tively in the unimproved land, and pH values averaged 4.9.
Clearing of trees and stumps and soil preparation for the first
pastures was initiated during the winter and spring 1946-47.
Pangolagrass was chosen as the forage species because of
its productivity under soil moisture extremes and for the value
of mature herbage when deferred for winter grazing (8, 11).
All experimental pastures were planted by disking and packing
green cuttings into well-prepared soil. Three years were re-
quired for complete establishment of all pastures in the 105-acre
experimental area.
Seven different treatments were established, including super-
phosphate (super) (18), superphosphate plus lime (super +
lime), raw rock phosphate (rock), colloidal phosphate (colloi-

Phosphatic Fertilizers on Pavgolagrass Pastures

dal), triple superphosphate (triple super), basic slag, and no
phosphate (no phos). Each treatment covered 15 acres made up
of two non-adjacent 7.5 acre areas which were in turn divided
equally to permit rotational grazing.
A detailed record of fertilizer applied to each of the seven
treatments is shown in Table 1, with year of planting corre-
sponding to the first fertilization record. Superphosphate and
triple superphosphate were applied annually from 1947 through
1954 at 50 pounds per acre of available PO2.,; basic slag, 500
pounds of material per acre yearly; rock phosphate, 2000 pounds
per acre every third year; and colloidal phosphate, 2400 pounds
per acre at 3-year intervals. Superphosphate and triple super-
phosphate application rates were reduced by one-half during
the 1955-58 period. Basic slag was applied annually at 300
pounds per acre during this time. Colloidal phosphate was spread
at 1000 pounds per acre in 1957, and no rock phosphate was
added after 1953.
Potassium was supplied to all treatments in the form of
muriate of potash at 25 pounds K.O per acre annually from 1947
through 1954 and at 50 pounds thereafter.
The annual rate of nitrogen application was 25 pounds per
acre from 1947 through 1950, 50 pounds per acre during 1951-
54, and 100 pounds thereafter. These fertilization changes yield-
ed a progression of yearly N-P-K fertilization patterns, begin-
ning with 25-50-25 pounds per acre respectively, through 50-
50-25 and, in the final four years, 100-25-50.
Minor elements were applied in sulfate form on all pastures
at time of establishment at per acre rates equivalent to 6.0,
5.0, and 4.0 pounds of CuO, MnO, and ZnO, respectively. Addi-
tional copper sulfate was supplied to all treatments in 1953 at
2.4 pounds CuO equivalent per acre.
Calcic lime was applied only to the superphosphate plus lime
treatment at 1 ton per acre in 1947, 1950, and 1953. All pastures
except those of the superphosphate treatment received dolomitic
lime at 1 ton per acre in 1955.
Phosphorus-carrying fertilizers were applied with drop-type
spreaders to prevent overlapping from one field to another.
All lime and fertilizer materials, including initial treatments,
were surface applied without incorporation.
Soil samples were taken once annually in early spring before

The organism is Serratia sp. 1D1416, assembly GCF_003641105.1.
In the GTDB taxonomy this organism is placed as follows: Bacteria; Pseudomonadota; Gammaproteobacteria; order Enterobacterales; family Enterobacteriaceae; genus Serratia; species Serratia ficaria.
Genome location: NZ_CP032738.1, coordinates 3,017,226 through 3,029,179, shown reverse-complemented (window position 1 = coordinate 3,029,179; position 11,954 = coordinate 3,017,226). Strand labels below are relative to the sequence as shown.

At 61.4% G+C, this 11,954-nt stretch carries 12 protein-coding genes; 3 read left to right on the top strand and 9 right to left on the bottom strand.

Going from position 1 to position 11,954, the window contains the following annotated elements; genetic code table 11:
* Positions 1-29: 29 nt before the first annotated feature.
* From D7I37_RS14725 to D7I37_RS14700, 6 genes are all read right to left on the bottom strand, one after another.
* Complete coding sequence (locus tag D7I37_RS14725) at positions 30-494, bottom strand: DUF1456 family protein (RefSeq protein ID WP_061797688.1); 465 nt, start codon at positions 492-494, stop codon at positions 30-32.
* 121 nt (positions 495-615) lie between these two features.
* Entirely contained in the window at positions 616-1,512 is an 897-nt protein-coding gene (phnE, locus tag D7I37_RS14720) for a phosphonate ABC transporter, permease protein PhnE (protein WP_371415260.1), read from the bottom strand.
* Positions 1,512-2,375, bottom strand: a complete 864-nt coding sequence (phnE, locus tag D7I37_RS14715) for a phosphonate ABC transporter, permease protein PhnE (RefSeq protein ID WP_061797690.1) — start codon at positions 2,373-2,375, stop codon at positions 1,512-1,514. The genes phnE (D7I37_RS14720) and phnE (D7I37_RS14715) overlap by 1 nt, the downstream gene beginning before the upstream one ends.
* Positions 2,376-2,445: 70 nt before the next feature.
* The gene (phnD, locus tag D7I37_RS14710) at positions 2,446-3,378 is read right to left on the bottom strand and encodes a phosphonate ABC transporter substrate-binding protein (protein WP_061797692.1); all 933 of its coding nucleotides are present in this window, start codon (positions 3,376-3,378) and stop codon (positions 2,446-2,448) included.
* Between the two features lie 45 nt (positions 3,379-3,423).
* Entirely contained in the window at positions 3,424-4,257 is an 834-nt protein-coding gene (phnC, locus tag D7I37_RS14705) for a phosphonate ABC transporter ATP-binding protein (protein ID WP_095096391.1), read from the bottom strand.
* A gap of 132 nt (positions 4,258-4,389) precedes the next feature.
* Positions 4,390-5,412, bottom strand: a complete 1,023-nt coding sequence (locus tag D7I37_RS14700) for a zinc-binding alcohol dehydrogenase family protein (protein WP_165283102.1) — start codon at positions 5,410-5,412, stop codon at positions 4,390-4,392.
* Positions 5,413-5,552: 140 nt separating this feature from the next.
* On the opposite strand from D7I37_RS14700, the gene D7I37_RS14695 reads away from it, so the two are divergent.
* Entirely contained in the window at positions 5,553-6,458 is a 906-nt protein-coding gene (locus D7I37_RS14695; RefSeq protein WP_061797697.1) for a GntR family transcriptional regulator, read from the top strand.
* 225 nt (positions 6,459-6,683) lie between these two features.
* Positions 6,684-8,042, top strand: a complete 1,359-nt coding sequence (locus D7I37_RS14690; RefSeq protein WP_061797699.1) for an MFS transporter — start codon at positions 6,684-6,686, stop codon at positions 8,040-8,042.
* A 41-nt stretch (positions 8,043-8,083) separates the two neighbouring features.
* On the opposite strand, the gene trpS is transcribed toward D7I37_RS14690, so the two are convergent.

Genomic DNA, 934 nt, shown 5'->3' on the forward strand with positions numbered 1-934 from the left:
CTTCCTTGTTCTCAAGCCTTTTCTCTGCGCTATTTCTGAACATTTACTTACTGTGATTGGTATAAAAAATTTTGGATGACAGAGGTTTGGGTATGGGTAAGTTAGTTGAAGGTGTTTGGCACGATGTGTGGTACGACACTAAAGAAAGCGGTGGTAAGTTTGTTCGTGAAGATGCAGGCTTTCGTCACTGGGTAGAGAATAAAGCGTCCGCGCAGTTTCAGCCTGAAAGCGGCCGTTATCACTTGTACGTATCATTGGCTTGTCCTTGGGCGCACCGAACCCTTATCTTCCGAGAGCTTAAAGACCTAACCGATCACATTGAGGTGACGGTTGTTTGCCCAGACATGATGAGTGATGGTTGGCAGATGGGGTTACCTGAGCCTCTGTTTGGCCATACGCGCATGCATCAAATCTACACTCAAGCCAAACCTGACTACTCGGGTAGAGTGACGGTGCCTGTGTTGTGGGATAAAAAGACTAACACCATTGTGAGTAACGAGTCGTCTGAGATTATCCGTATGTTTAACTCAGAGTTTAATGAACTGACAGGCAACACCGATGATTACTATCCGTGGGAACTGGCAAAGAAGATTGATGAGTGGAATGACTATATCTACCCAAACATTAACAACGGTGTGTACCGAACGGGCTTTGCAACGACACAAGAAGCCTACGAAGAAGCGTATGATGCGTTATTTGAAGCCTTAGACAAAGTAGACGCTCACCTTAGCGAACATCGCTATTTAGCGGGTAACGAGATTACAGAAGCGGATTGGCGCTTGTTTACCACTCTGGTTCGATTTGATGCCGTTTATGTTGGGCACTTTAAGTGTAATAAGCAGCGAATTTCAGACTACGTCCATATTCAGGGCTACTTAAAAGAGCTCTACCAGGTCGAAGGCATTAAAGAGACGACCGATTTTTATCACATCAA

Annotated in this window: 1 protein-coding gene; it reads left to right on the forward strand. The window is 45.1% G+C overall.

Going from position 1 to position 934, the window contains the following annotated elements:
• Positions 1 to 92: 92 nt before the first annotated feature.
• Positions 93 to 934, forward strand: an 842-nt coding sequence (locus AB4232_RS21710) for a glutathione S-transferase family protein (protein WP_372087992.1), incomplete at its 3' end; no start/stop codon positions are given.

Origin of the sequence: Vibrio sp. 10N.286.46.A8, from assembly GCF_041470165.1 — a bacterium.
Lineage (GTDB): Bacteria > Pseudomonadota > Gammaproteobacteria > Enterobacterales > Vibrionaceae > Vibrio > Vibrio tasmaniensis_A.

fertilization and consisted of a composite of 20 cores to a depth

Table 1.-Pounds per acre of fertilizer applied 1947-58.

No Super Super Triple Basic
Year Fertilizer Phos Phos + Lime Rock Colloidal Super Slag

1947 N 25 25 25 25 -
P0. -- 50 50 560 -
K,0 25 25 25 25- -

1948 N 25 25 25 25 25
PO, 50 50 50 -
KO1 25 25 25 25 25 -

1949 N 25 25 25 25 25 25 25
P.,0 50 50 480 50 50
K2O 25 25 25 25 25 25 25

1950 N 25 25 25 25 25 25 25
P,05 50 50 560 50 50
K2O 25 25 25 25 25 25 25

1951 N 50 50 50 50 50 50 50
P20, 50 50 50 50
K-0 25 25 25 25 25 25 25

1952 N 50 50 50 50 50 50 50
P2,- 50 50 160 50 50
KO 25 25 25 25 25 25 25

Table 1.-(Continued)

Year Fertilizer

1953 N

1954 N


1955 N

1956 N


1957 N

1958 N














Table 1.--(Continued)









+ Lime































Triple Basic
Super Slag

50 50
50 50
25 25

50 50
50 50
25 25

100 100
25 25
50 50

100 100
25 25
50 50

100 100
25 25
50 50

100 100
25 25
50 50

Florida Agricultural Experiment Stations

of 4 inches in each pasture division. pH values were determined
by use of a glass electrode using a 2:1 water to soil suspension.
Soluble phosphorus was measured by the sodium acetate-acetic
acid method of Morgan (13) and total phosphorus by a method
described by Forbes (6).
One pasture unit of 3.75 acres in each treatment was shallow-
disked for renovation purposes in 1956. Certain pastures in the
no phosphate and superphosphate treatments required cultiva-
tion in 1958.
Forage yields were measured in each 3.75 acre pasture by
harvesting areas protected by 5 by 5 foot wire cages. The cages
were moved to different locations at each harvest, and yields
were determined as total air-dry forage per acre per year. The
grass varied in maturity from early to advanced heading stage
when harvested at three to four dates annually. The sampled
grass was more mature than that grazed by cattle during spring
and summer. Grass for winter grazing was of lower quality
than when sampled in October or November. A composite sample
from three cages in each pasture division was obtained at each
harvest date, making four samples per treatment which were
used for separate chemical analysis.
Two-year-old, bred, grade Brahman heifers were used as the
beginning and replacement animals in this project. All of the
original cattle were sired by one Brahman bull. Each herd
grazed only the four pasture divisions receiving a particular
phosphate treatment. Stocking rates within the experiment
ranged from 1.5 to 3.0 acres per cow unit. The breeding season,